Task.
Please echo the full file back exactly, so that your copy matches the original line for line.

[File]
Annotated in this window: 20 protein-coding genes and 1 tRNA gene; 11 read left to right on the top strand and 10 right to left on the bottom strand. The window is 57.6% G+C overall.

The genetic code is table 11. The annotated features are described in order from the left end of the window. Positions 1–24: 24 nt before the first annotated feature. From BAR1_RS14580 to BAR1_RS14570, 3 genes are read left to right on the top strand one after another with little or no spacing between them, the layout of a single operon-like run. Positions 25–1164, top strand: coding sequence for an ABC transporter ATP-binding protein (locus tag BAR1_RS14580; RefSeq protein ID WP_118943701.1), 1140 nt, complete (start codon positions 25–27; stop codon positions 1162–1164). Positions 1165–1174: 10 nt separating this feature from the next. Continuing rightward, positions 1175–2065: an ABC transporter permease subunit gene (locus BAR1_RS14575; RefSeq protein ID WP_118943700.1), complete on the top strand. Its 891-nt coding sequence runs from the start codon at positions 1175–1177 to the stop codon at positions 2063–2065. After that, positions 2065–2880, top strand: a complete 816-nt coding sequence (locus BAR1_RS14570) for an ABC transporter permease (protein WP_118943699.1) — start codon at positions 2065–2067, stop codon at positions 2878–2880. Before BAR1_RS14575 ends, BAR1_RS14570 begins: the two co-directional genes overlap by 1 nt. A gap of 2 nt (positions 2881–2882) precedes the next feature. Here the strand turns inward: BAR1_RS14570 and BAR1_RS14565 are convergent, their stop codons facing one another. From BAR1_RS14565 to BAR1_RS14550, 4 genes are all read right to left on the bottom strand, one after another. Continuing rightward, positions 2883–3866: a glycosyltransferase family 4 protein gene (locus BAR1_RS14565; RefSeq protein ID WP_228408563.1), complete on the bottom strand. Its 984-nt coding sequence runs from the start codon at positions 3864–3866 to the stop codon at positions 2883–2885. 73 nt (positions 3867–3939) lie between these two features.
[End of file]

Annotated in this window: 20 protein-coding genes and 1 tRNA gene; 11 read left to right on the top strand and 10 right to left on the bottom strand. The window is 57.6% G+C overall.

The genetic code is table 11. The annotated features are described in order from the left end of the window. Positions 1–24: 24 nt before the first annotated feature. From BAR1_RS14580 to BAR1_RS14570, 3 genes are read left to right on the top strand one after another with little or no spacing between them, the layout of a single operon-like run. Positions 25–1164, top strand: coding sequence for an ABC transporter ATP-binding protein (locus tag BAR1_RS14580; RefSeq protein ID WP_118943701.1), 1140 nt, complete (start codon positions 25–27; stop codon positions 1162–1164). Positions 1165–1174: 10 nt separating this feature from the next. Continuing rightward, positions 1175–2065: an ABC transporter permease subunit gene (locus BAR1_RS14575; RefSeq protein ID WP_118943700.1), complete on the top strand. Its 891-nt coding sequence runs from the start codon at positions 1175–1177 to the stop codon at positions 2063–2065. After that, positions 2065–2880, top strand: a complete 816-nt coding sequence (locus BAR1_RS14570) for an ABC transporter permease (protein WP_118943699.1) — start codon at positions 2065–2067, stop codon at positions 2878–2880. Before BAR1_RS14575 ends, BAR1_RS14570 begins: the two co-directional genes overlap by 1 nt. A gap of 2 nt (positions 2881–2882) precedes the next feature. Here the strand turns inward: BAR1_RS14570 and BAR1_RS14565 are convergent, their stop codons facing one another. From BAR1_RS14565 to BAR1_RS14550, 4 genes are all read right to left on the bottom strand, one after another. Continuing rightward, positions 2883–3866: a glycosyltransferase family 4 protein gene (locus BAR1_RS14565; RefSeq protein ID WP_228408563.1), complete on the bottom strand. Its 984-nt coding sequence runs from the start codon at positions 3864–3866 to the stop codon at positions 2883–2885. 73 nt (positions 3867–3939) lie between these two features.